The Scientist

» proteins and developmental biology

Most Recent

image: The Sugar Lnc

The Sugar Lnc

By | May 1, 2012

Genes that react to cellular sugar content are regulated by a long non-coding RNA via an unexpected mechanism


image: Boyle’s Monsters, 1665

Boyle’s Monsters, 1665

By | May 1, 2012

From accounts of deformed animals to scratch-and-sniff technology, Robert Boyle's early contributions to the Royal Society of London were prolific and wide ranging.


image: The Two Faces of Metastasis

The Two Faces of Metastasis

By | April 1, 2012

During development, the cells of an embryo change their pattern of gene expression, which allows them to detach from their original location and migrate to another part of the embryo, where the pattern changes again to allow formation of a new organ.


image: Are Cancer Stem Cells Ready for Prime Time?

Are Cancer Stem Cells Ready for Prime Time?

By | April 1, 2012

A flood of new discoveries has refined our definition of cancer stem cells. Now it’s up to human clinical trials to test if they can make a difference in patients.


image: How to Make Eyeball Stew

How to Make Eyeball Stew

By | March 1, 2012

Editor's choice in developmental biology


image: Model Citizen

Model Citizen

By | March 1, 2012

With an eye to understanding animal regeneration, Alejandro Sánchez Alvarado has turned a freshwater planarian into a model system to watch.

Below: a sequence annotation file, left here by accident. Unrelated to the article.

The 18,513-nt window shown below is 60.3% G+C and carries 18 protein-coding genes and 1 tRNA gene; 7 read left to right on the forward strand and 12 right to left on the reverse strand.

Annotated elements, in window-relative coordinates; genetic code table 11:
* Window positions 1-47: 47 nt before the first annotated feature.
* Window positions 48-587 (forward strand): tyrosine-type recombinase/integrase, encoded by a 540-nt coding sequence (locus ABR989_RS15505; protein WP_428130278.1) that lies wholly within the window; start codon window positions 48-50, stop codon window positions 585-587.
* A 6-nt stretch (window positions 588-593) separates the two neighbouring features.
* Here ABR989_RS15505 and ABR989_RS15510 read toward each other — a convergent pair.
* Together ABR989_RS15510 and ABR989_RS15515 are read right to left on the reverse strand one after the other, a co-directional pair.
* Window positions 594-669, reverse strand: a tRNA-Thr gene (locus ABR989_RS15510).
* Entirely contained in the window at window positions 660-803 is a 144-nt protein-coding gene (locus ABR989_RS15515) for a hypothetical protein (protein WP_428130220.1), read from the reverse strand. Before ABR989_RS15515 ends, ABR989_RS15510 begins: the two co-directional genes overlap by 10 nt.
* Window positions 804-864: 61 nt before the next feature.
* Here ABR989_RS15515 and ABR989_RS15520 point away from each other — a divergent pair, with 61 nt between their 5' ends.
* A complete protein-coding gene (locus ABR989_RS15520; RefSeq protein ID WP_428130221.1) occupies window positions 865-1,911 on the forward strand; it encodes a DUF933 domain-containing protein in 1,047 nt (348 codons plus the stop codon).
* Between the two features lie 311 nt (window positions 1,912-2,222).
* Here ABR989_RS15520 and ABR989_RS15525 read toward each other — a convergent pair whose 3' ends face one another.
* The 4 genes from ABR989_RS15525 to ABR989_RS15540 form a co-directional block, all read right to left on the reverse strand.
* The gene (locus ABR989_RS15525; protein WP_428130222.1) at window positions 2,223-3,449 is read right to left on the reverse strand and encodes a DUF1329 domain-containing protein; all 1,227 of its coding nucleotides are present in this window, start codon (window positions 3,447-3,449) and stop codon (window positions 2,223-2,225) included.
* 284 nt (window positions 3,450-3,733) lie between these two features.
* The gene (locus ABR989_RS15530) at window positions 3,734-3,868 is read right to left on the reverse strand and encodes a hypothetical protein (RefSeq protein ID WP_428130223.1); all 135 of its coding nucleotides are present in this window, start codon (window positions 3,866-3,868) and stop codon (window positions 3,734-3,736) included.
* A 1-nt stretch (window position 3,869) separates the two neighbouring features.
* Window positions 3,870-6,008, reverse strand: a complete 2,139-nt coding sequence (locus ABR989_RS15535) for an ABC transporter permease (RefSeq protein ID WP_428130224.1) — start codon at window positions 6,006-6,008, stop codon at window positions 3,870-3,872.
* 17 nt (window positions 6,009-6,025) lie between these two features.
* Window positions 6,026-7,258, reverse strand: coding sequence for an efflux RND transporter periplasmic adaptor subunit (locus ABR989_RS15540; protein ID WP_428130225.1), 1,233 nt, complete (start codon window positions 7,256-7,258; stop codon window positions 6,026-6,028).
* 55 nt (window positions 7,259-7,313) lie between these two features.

image: How Tigers Get Their Stripes

How Tigers Get Their Stripes

By | February 22, 2012

For the first time researchers have demonstrated the molecular tango that gives rise to repeating patterns in developing animal embryos.


image: News from AAAS

News from AAAS

By | February 20, 2012

A roundup of recent research announced last weekend at the annual conference of the American Association for the Advancement of Science (AAAS).


image: Cell Change Up

Cell Change Up

By | February 9, 2012

Imaging cell cytoskeletons during early embryonic development leads researchers to uncover a new regulator of cell shape


image: Reading Tea Leaves

Reading Tea Leaves

By | February 1, 2012

Cyclic peptides, discovered in an African tea used to speed labor and delivery, may hold potential as drug-stabilizing scaffolds, antibiotics, and anticancer drugs.


Popular Now

  1. Inside a Lab Mouse’s High-Fat Diet
  2. Battling the Bulge
    Bio Business Battling the Bulge

    Weight-loss drugs that target newly characterized obesity-related receptors and pathways could finally offer truly effective fat control.

  3. How Gastric Bypass Can Kill Sugar Cravings
  4. Birth of the Skin Microbiome
    Daily News Birth of the Skin Microbiome

    The immune system tolerates the colonization of commensal bacteria on the skin with the aid of regulatory T cells during the first few weeks of life, a mouse study shows.

Life Technologies